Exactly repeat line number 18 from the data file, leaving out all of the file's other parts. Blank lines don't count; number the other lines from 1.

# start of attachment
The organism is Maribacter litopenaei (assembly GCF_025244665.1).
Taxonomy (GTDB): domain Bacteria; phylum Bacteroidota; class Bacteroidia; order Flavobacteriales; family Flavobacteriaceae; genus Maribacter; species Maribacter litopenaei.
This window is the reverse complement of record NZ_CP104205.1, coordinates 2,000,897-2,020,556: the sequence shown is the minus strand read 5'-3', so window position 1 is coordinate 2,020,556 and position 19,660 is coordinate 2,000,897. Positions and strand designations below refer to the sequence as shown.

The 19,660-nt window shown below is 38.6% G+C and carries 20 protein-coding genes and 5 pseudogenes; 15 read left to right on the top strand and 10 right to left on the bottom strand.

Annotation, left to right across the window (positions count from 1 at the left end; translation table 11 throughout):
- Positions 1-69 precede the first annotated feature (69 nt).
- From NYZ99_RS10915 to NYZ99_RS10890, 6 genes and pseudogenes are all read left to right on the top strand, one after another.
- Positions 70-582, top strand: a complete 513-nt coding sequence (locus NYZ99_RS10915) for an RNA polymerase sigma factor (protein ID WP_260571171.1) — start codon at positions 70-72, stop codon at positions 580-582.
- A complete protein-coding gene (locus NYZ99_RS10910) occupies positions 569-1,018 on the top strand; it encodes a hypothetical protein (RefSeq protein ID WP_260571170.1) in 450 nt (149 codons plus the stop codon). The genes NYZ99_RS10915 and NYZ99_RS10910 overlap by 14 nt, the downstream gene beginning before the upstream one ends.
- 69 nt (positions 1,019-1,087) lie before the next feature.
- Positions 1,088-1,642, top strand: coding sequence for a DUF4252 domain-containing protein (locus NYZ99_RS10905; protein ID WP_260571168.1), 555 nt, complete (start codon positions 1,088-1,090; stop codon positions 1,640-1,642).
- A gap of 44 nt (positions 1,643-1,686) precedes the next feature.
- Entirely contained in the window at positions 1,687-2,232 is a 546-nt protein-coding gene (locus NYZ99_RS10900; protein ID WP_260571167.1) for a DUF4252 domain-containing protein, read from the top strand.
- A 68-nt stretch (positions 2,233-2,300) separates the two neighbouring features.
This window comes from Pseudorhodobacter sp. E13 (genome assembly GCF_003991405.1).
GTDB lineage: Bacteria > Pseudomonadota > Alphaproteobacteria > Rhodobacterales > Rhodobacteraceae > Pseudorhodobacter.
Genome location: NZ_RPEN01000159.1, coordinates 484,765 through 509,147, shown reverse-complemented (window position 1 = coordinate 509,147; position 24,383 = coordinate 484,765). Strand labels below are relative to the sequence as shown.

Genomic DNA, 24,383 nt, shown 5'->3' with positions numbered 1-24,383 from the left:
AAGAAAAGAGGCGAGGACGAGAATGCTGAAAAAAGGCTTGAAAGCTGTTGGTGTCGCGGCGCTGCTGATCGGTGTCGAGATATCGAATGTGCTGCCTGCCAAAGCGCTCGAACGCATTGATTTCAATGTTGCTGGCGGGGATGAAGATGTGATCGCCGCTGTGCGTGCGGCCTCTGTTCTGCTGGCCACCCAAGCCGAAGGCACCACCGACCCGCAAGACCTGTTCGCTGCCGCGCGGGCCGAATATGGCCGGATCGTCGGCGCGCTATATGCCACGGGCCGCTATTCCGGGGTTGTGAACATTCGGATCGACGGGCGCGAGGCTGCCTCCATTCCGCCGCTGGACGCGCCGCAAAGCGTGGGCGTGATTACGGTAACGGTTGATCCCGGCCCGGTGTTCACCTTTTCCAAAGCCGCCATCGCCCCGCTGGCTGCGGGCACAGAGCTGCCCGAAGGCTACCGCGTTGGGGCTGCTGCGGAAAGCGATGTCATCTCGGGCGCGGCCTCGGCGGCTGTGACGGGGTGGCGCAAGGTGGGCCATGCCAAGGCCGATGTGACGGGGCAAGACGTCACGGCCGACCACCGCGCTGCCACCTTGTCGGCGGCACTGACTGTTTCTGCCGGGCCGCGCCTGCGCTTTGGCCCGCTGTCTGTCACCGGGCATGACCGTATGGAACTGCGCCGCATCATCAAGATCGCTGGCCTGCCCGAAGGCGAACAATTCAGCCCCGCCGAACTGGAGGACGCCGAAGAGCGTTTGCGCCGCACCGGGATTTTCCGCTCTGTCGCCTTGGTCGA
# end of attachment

Genomic DNA, 24,383 nt, shown 5'->3' with positions numbered 1-24,383 from the left: